Vịet, “Chinese,” Savages and Bronze Drums

Having talked in the previous post about how bronze drums were not important to the Việt in the past, there is one case in which they were, and that is in regards to a shrine known as the Shrine of the Spirit of the Bronze Drum (Đồng Cổ Thần Tự 銅鼓神祠) which was in the area of Thanh Hóa Province on a mountain called Mount Đan Nê, but which was also known as Mount Khả Lao (可牢山).

There is a passage about this shrine in the nineteenth-century geographical text, the Đại Nam nhất thống chí 大南一統志. That passage is a bit confusing because in addition to the shrine on Mount Đan Nê, an altar dedicated to this spirit was also later set up in the capital. So this information is about one spirit who was honored in two locations.

I will translate the passage here and then comment on it below.


[17 hạ/5a] The Shrine of the Spirit of the Bronze Drum [Đồng Cổ Thần Tự 銅鼓神祠] is on Mount Đan Nê (also called Mount Khả Lao) in Yên Định District. In the past, when the Hùng king [17 hạ/5b] went on a campaign against Champa [Chiêm Thành 占城], he stationed his troops on Mount Khả Lao. At night he dreamed that a divine man [thần nhân 神人] declared that “I will obtain for you a bronze drum and bronze drumstick to aid you in obtaining a victory in battle.” When the two sides faced off, the sound of a metallic drum came through the air, and as predicted, [the Hùng king] obtained a complete victory. [The Hùng king] invested [the spirit] as the Great King of the Bronze Drum [Đồng Cổ Đại Vương 銅鼓大王].

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When Lý Thái Tông was heir apparent, he received orders to campaign against Champa. At night he dreamt that a man dressed in military garb and holding a precious sword directly stated that “I am the spirit of the bronze drum. Let me follow you and establish merit.” When the situation had been pacified, Lý Thái Tông erected a temple to make sacrifices to [the spirit].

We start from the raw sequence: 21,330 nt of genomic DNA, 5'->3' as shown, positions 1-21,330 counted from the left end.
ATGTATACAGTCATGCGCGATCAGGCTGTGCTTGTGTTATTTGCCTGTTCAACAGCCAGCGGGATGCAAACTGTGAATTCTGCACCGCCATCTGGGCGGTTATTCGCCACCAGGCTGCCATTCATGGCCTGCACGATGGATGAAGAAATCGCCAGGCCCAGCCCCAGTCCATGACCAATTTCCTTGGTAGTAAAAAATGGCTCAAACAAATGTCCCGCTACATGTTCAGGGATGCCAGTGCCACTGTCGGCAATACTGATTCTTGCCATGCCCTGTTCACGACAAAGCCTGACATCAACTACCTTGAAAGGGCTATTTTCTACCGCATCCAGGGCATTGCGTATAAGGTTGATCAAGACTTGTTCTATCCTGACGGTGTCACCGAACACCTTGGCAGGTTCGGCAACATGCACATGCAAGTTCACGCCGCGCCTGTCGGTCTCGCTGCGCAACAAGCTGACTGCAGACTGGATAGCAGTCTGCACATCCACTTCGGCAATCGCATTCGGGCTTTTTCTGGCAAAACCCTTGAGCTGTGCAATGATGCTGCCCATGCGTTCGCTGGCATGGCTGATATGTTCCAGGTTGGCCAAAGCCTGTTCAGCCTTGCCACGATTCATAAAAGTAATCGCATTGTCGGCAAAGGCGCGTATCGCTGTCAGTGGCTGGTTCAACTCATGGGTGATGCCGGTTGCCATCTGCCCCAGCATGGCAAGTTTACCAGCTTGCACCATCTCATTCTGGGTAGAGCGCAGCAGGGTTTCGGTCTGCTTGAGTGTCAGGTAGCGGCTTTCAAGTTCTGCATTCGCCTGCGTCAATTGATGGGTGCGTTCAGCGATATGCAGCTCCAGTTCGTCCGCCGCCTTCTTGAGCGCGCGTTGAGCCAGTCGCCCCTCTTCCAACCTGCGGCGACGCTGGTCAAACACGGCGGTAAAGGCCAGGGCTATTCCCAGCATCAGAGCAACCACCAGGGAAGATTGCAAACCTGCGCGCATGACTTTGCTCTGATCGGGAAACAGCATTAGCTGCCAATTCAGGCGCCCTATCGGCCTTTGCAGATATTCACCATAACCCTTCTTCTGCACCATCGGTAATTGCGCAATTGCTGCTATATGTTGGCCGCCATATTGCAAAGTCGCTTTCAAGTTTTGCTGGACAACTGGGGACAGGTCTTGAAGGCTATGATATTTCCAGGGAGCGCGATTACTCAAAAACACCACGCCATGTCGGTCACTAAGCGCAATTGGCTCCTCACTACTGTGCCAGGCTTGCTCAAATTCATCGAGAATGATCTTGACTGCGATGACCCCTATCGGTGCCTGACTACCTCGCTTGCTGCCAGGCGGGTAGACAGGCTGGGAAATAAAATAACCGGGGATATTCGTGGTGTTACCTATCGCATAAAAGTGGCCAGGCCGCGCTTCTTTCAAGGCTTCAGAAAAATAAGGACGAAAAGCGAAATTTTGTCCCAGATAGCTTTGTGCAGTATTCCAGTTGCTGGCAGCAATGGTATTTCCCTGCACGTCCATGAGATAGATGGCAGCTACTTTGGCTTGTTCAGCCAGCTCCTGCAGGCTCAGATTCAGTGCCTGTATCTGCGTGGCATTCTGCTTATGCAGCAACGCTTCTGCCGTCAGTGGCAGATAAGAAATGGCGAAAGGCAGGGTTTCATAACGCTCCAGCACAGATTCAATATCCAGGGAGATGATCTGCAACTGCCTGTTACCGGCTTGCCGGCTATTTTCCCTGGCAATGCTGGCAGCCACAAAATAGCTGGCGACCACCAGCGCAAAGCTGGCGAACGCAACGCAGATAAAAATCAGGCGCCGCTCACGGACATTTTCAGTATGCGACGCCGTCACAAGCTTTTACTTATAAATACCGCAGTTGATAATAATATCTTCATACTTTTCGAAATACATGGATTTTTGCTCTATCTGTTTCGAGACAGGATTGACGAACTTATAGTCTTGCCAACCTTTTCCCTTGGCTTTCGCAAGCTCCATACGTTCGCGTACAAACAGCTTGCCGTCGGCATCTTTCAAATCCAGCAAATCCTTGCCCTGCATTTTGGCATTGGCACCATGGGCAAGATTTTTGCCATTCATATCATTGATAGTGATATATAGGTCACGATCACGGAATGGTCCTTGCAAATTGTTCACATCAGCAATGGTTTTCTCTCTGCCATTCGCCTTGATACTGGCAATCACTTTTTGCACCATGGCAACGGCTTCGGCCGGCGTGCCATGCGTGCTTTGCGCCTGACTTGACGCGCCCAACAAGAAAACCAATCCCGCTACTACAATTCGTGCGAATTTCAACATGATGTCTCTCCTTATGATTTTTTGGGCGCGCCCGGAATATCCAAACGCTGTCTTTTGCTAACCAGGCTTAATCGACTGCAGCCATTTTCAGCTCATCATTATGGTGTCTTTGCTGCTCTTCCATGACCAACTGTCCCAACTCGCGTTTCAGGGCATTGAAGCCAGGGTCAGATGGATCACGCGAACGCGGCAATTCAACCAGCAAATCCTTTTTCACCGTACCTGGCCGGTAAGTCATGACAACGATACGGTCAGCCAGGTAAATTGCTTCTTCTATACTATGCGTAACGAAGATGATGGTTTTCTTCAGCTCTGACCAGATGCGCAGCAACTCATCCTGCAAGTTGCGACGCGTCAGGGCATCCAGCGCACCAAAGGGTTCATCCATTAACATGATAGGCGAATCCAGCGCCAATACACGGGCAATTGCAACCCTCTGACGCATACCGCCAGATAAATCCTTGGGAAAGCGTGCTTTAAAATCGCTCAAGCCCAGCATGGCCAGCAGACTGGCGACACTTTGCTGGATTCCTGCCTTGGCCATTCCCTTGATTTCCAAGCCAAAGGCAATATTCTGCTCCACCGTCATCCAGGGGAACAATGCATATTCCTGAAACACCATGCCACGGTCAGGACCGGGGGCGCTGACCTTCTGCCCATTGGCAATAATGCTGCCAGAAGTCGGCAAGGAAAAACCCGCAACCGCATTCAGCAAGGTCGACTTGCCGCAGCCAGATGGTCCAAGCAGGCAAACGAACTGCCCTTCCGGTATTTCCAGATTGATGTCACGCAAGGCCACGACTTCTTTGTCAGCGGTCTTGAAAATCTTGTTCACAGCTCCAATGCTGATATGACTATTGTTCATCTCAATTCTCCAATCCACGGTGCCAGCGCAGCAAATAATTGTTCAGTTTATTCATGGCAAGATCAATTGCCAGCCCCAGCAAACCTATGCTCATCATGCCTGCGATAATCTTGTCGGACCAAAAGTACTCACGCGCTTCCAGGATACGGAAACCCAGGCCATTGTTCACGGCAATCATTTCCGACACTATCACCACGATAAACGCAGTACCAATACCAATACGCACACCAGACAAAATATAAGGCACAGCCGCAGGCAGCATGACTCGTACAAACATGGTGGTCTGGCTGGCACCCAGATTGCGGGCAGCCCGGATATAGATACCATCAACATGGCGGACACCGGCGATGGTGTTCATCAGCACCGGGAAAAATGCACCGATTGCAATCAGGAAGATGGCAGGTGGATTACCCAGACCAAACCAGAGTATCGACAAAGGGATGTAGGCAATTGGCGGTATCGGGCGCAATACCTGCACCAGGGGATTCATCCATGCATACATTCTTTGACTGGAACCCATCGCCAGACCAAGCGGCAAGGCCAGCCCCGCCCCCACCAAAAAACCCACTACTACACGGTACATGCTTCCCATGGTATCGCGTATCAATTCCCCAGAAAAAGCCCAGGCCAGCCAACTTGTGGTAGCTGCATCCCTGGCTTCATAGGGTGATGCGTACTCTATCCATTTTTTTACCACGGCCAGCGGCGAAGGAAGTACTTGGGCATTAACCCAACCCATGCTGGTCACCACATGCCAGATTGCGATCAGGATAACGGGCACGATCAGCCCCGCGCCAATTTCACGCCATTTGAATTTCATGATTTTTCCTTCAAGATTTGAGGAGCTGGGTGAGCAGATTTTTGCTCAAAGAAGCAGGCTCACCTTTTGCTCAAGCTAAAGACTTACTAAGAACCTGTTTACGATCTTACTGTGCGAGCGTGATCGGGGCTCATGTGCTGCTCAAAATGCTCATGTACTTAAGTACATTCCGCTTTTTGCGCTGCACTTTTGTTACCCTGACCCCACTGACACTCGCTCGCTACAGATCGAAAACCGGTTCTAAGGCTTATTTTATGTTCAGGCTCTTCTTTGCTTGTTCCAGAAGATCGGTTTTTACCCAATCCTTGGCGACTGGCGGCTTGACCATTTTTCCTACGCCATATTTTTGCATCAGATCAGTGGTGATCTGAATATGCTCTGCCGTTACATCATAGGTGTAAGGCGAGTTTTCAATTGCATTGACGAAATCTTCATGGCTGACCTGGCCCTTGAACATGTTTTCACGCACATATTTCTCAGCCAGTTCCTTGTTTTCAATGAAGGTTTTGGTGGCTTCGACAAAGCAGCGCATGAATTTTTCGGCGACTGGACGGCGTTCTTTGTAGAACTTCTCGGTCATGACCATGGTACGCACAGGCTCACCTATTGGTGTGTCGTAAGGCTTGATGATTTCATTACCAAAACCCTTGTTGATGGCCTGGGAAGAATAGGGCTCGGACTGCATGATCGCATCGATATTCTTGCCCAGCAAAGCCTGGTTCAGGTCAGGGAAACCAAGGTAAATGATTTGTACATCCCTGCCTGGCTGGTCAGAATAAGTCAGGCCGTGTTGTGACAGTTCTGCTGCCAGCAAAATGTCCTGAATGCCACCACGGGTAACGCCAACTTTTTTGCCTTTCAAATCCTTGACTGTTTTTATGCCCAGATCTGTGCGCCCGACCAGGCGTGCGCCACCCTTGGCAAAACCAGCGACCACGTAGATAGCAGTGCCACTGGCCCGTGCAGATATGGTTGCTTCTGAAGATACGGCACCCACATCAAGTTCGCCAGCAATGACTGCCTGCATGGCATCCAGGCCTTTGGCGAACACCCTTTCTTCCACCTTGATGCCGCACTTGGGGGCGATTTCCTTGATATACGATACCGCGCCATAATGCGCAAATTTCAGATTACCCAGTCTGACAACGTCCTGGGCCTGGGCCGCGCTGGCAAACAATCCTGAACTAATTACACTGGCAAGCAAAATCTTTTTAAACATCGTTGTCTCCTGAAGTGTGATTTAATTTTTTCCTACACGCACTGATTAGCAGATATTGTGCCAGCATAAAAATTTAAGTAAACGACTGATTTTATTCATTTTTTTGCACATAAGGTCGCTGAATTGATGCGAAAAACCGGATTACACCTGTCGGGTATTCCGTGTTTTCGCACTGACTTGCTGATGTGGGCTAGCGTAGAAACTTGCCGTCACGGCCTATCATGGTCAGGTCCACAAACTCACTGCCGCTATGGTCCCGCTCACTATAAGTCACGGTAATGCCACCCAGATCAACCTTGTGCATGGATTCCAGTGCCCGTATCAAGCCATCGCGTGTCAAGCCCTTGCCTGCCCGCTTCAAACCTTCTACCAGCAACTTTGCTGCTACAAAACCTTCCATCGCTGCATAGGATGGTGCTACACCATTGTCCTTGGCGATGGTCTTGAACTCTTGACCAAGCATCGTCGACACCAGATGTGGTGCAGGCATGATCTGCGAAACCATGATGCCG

Later, after the emperor had ascended the throne, he dreamt that the spirit came with a poem which indicated that there were three princes planning to overthrow him. It turned out to be true. The emperor then invested [the spirit] with the additional title of “Alliance Master of All Under Heaven” [Thiên Hạ Minh Chủ 天下盟主] and promoted it to the rank of an upper-level spirit. Every year an altar was erected before the shrine and the various officials were ordered to read an oath which said, “The way of officials is bound with to cardinal relationships [cương thường 綱常]. If one is unfilial as a son or disloyal as an official, let the spirit make its silent observations and then eradicate his family.”


During the early years of the Lê restoration, Mạc troops harassed the districts of Vĩnh Ninh (now Vĩnh Lộc) and Yên Định. The naval forces of the Lê moored on the upper reaches of the Mã River. At night they heard three strikes of a drum come from several hundred leagues away. A Lê general sent someone to investigate, and he learned that the drum sound had come from Mount Khả Lao.

The next morning they went in pursuit of the Mạc troops. When they met in battle, the wind became fierce and the water level rose. The [Lê] naval forces raised their sails and took advantage of the wind. Their bravery increased one hundred fold. The Mạc troops were completely defeated.

In the Hoàng Định era [the spirit] was invested [with a new title]. [17 hạ/6a] There was a poem which went, “The wind and waves on the river greatly aided the military’s victory.” This was indeed the case.

During the Cảnh Hưng era, there was often a yellow parasol seen in the Obeisance to Heaven Hall [Triều Thiên Quán 朝天館]. Only after three days would [the apparition] disappear. Then one day as evening was setting in, dark clouds converged from the four directions, and there was fierce wind and rain. Looking from afar, people saw a black dragon wind its way down from Heaven to the temple [of the Spirit of the Bronze Drum]. When morning broke, they went and found its traces. Its numinous power was still like this.